Wisconsin Primary: Trump Tweets Strong Support
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Wisconsin Primary: Trump Tweets Strong Support


MADISON, Wis. — August 15, 2018

Turnout in Wisconsin's primary that saw hotly contested races among both Democrats and Republicans is the highest since 2002.

Based on official results, turnout in Tuesday's election was nearly 22.1 percent. That is the highest since 22.5 percent in 2002. That year featured a multi-candidate primary for governor on the Democratic side won by Jim Doyle, while then Gov. Scott McCallum faced nominal Republican opposition.

This year's primary had eight Democrats running for governor, the most in Wisconsin history. State Superintendent Tony Evers won by a wide margin. Wisconsin Gov. Scott Walker wins Republican primary with 91.6%.

President Donald Trump is voicing his strong support for Republican winners in Wisconsin's U.S. Senate race and the contest to replace House Speaker Paul Ryan.

There was also a Republican primary for U.S. Senate which state Sen. Leah Vukmir won by about 6 points over Kevin Nicholson and will face Democratic Sen. Tammy Baldwin.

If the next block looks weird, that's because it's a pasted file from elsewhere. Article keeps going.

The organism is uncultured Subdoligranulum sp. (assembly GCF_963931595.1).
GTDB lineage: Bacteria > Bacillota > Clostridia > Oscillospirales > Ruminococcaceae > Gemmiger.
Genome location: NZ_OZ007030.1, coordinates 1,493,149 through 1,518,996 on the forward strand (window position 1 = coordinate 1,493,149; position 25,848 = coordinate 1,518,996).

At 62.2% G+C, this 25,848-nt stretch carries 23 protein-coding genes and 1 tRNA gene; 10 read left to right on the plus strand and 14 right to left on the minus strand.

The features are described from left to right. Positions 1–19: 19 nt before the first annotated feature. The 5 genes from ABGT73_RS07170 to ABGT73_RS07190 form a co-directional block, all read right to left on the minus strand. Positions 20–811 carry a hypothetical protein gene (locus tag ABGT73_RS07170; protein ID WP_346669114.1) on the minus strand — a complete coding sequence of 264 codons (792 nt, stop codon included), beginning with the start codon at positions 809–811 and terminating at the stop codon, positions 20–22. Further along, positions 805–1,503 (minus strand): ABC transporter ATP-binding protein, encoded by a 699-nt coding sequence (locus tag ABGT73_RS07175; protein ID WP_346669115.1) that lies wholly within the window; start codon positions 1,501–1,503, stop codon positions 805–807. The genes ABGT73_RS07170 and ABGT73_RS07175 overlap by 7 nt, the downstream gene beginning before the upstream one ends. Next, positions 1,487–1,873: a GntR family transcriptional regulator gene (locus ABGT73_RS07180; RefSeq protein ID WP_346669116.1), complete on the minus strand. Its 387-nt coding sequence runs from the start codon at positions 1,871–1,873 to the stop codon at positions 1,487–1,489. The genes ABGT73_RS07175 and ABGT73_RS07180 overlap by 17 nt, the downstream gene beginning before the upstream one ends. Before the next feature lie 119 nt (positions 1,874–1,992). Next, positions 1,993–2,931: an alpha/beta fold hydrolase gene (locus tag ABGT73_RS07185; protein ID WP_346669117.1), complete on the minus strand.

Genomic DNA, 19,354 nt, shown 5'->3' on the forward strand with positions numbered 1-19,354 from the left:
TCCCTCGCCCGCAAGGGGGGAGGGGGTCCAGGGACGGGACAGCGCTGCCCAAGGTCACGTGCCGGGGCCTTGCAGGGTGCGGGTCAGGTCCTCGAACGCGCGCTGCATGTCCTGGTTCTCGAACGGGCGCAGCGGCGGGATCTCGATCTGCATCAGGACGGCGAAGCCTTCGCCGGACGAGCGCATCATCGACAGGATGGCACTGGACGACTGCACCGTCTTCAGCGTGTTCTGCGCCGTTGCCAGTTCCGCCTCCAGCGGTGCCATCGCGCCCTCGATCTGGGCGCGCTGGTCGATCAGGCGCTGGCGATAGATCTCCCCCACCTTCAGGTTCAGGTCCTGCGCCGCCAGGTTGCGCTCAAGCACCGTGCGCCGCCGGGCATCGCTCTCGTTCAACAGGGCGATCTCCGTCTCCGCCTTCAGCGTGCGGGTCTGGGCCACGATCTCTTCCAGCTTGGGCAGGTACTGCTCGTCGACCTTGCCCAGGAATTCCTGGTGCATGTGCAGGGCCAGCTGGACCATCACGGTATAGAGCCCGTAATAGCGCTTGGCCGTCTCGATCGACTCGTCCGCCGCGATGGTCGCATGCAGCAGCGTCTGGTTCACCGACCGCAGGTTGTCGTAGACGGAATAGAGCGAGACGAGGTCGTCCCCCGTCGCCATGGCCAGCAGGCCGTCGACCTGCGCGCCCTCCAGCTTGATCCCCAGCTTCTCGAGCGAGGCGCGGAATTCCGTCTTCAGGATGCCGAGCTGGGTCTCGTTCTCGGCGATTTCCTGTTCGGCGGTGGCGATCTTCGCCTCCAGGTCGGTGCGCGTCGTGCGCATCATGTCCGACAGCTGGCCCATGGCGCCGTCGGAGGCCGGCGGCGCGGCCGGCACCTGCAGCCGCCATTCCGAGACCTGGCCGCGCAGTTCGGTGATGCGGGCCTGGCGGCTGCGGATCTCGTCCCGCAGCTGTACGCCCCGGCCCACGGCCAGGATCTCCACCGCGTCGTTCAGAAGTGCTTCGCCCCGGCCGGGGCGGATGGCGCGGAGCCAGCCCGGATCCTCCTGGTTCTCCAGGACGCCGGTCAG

Trump tweeted, that Vukmir "beat a very tough and good competitor and will make a fantastic Senator after winning in November against someone who has done very little."

Paul Ryan aide Bryan Steil wins GOP primary for House speaker’s Wisconsin seat.

Trump says Steil "will be replacing a great guy in Paul Ryan, and your win in November will make the entire State of Wisconsin very proud. You have my complete and total Endorsement!"

Steil is an attorney who has worked for a variety of manufacturers in the district. Since 2016, he’s also served as a member of the University of Wisconsin board of trustees, appointed by Republican Gov. Scott Walker.

On the Democratic side, union ironworker Randy Bryce drew national attention and money when he entered the race a year ago with a splashy launch video. He defeated primary challenger Cathy Myers, a Janesville teacher, on Tuesday. He’ll meet Steil in the Nov. 6 general election.

In total, nearly 994,000 people voted in the primary out of roughly 4.5 million voting-age adults.

Author: USA Really